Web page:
Jacob emerges from this confrontation a changed man, not only physically.  We never hear of him deceiving again.  He is now humble and truthful as he embarks on a new stage of life, for which he is given a new name befitting his new role: Israel, which means “he who has wrestled with God.”  Now he is ready to father twelve sons who themselves will sire the twelve tribes of Israel.  Please hear this:  Jacob could not have become Israel had he remained a lying trickster, a man who believed that his lies were justified by his ambitions.  Sure, he could have gotten his way some or even most of the time that way.  But he could not have become a patriarch without becoming truthful in deed and in word.

We too are anxious and wrestling with ourselves and with God, and language has become an arena for that battle.  Now, our culture is paying close attention to language in a few ways – mostly as we refine and invent new terms that define identity, since language can be a means of perpetuating power structures based on gender and race.  The updating of language is continually necessary, particularly when it has become clear that our traditional, in most cases unthinking, linguistic usage leave us stuck, hide-bound in a society that is trying to move forward.

But that is a small, granular, microcosmic fight, one that does not address and in some ways distracts from the larger issue of the colossally destructive culture of political power that has been based on perverted language.  This week there is a brilliant essay by Louis Menand in The New Yorker entitled “Joseph McCarthy and the Force of Political Falsehoods,” which provides vivid evidence of McCarthy’s manipulation of the political climate of his day for his own self-interests, using nothing more than words.  I’m going to skip around here and lightly paraphrase Menand occasionally as I present his highlights – maybe better called “lowlights”- of McCarthy’s way with words.  Listen to this:

“McCarthy was a bomb-thrower . . . He would make an outrageous charge, almost always with little or no evidentiary basis, and then he would surf the aftershocks.  When these subsided, he threw another bomb.”  “He tried to block a hostile newspaper from his press conferences, and he egged on the crowds at his rallies to harass the reporters.”  “Right from the start, McCarthy had prominent critics.  But almost the entire political establishment was afraid of him.  You could fight him, in which case he just made your life harder, or you could ignore him, in which case he rolled right over you.  He verbally abused people who disagreed with him.” “He was incapable of sticking to a script.  He rambled and blustered, and if things weren’t going his way, he left the room.  He was notoriously lazy, ignorant, and unprepared, and he had a reputation for following the advice of the last person he talked to.  But he trusted his instincts.  And he loved chaos.” “To his supporters he could say and do no wrong.”  Someone even said, “Even if it were known that McCarthy had killed five innocent children, they probably would still go along with him.”  Finally: “His fans liked that he was a bully, and they liked that he scandalized the genteel and the privileged.”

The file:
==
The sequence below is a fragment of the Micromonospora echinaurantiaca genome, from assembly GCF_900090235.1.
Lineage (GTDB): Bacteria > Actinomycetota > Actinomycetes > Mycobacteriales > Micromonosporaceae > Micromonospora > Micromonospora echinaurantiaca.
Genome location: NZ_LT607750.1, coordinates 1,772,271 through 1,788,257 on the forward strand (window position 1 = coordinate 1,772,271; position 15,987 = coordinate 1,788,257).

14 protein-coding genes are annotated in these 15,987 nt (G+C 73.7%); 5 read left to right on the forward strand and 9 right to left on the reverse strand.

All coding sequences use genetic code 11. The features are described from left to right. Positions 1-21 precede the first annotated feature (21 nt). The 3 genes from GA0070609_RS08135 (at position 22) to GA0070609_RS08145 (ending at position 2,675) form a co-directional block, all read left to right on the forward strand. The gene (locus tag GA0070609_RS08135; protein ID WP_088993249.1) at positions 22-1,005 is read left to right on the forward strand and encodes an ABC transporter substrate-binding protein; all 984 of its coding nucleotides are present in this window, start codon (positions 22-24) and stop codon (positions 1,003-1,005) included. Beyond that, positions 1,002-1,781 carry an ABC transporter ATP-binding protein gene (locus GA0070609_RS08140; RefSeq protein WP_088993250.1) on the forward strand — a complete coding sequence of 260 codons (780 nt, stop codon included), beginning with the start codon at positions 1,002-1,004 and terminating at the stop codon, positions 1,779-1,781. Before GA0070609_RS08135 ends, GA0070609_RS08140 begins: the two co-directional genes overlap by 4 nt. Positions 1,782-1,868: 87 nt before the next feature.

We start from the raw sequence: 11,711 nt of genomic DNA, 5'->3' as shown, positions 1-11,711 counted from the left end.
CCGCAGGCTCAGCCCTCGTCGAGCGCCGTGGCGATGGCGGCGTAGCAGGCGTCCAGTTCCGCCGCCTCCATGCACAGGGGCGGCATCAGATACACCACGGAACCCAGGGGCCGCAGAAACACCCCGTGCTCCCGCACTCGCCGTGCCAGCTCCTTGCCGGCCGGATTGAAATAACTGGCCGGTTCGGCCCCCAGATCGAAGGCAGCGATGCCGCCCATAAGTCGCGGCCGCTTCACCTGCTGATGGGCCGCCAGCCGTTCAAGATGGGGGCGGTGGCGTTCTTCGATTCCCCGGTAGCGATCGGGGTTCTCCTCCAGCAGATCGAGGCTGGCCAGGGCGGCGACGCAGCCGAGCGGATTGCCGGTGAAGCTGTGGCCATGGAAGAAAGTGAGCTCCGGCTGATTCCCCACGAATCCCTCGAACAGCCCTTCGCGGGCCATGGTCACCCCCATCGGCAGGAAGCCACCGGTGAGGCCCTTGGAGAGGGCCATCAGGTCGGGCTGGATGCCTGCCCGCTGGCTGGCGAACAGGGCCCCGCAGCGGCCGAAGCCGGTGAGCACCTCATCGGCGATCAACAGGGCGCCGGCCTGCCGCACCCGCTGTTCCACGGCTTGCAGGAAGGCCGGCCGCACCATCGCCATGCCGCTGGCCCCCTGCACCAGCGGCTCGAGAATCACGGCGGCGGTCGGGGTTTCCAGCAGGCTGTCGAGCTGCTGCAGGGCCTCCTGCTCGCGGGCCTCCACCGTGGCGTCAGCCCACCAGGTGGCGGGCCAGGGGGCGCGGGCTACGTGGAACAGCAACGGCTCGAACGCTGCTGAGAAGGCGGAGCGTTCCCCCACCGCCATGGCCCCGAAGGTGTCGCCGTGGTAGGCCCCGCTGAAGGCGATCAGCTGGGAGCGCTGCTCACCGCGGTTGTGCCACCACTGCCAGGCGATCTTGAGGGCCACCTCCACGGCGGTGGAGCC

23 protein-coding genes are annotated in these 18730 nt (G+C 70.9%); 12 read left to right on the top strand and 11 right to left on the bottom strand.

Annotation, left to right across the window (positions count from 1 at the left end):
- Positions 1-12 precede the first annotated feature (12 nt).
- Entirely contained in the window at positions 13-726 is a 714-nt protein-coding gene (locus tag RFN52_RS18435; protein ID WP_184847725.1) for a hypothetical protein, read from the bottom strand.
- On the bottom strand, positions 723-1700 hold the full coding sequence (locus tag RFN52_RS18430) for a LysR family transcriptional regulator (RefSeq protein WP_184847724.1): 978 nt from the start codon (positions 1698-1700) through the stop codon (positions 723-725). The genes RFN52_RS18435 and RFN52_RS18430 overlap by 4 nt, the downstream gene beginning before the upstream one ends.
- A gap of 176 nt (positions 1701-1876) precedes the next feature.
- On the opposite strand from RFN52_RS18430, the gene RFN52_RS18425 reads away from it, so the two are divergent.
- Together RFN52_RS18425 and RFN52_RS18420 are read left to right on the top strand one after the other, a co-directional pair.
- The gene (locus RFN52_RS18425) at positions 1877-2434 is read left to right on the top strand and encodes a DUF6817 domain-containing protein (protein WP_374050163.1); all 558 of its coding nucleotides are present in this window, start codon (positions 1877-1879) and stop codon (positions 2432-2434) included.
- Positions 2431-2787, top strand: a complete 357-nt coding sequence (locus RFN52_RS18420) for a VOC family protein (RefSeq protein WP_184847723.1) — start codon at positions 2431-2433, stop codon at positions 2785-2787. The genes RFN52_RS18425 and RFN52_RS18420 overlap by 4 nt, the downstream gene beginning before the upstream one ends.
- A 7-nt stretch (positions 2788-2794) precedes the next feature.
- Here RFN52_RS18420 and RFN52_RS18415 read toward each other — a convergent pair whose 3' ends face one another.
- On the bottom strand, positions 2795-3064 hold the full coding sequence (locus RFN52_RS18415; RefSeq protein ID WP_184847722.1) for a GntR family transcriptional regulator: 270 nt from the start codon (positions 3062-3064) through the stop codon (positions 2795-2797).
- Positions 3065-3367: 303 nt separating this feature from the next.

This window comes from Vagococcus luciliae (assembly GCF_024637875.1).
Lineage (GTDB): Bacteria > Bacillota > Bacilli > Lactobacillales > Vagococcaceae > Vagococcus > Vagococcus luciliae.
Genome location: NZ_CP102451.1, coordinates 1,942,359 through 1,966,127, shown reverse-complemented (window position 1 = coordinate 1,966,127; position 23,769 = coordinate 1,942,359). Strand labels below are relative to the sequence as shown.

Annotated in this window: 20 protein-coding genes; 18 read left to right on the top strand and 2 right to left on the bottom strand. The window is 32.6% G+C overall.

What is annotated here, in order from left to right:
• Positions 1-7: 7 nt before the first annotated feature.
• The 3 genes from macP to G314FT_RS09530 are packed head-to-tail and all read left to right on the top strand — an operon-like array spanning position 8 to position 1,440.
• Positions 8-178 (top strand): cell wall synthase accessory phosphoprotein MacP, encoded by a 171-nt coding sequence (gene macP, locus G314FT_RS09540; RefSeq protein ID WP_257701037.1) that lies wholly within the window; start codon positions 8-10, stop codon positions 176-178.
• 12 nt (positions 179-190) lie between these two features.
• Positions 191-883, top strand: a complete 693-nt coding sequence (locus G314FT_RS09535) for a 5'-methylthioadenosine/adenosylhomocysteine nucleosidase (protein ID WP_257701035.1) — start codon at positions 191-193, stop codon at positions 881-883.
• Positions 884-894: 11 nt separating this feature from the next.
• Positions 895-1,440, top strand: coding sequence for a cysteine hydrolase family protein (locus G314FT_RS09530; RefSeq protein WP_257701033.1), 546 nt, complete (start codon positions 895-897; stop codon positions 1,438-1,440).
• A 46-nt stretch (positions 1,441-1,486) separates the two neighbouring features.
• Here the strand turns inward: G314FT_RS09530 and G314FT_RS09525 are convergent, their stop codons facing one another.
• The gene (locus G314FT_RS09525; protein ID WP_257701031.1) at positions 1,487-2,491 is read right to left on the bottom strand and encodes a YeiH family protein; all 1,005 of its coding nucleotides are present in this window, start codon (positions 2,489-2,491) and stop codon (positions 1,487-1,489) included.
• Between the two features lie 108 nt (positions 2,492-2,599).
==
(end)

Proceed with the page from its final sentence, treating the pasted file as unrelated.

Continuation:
Sound familiar?  As the Book of Ecclesiastes says, “there is nothing new under the sun,” but McCarthy was only a senator, powerful enough, but without the massive sphere of influence of a president.  Menand depicts the extreme, even mortal danger we create by buying into wholesale lies and ceding power to someone whose heart has been remade by falsehoods. So how do we get out the thrall of someone who has amassed power in such a way?  Before his death, John Lewis wrote a stirring essay for the day of his funeral; it was published by the New York Times on Thursday.  In it, Lewis says this, listen especially to his words about our hearts:

Though I may not be here with you, I urge you to answer the highest calling of your heart and stand up for what you truly believe.  In my life I have done all I can to demonstrate that the way of peace, the way of love and nonviolence is the more excellent way.

If you witnessed President Obama’s eulogy of Lewis at his funeral, you heard the whole point of what I’m trying to preach in this sermon, the perfect demonstration of both what Lewis was telling us in his final message, and the language we have been missing for nearly four years.  The only way to counter political power based on language that promotes division, violence, and hate is to wrestle it down with oratory that creates the opposite, healthy climate of peace and love.  Truth coupled with deeds creates a force more powerful than any gun or bomb or weapon that we could devise.  So let’s answer the highest calling of our hearts, reclaim our national and personal discourse, and wed our words to deeds that Obama and Lewis said would create more perfect union, and that Jesus tells us will help bring God’s kingdom on earth.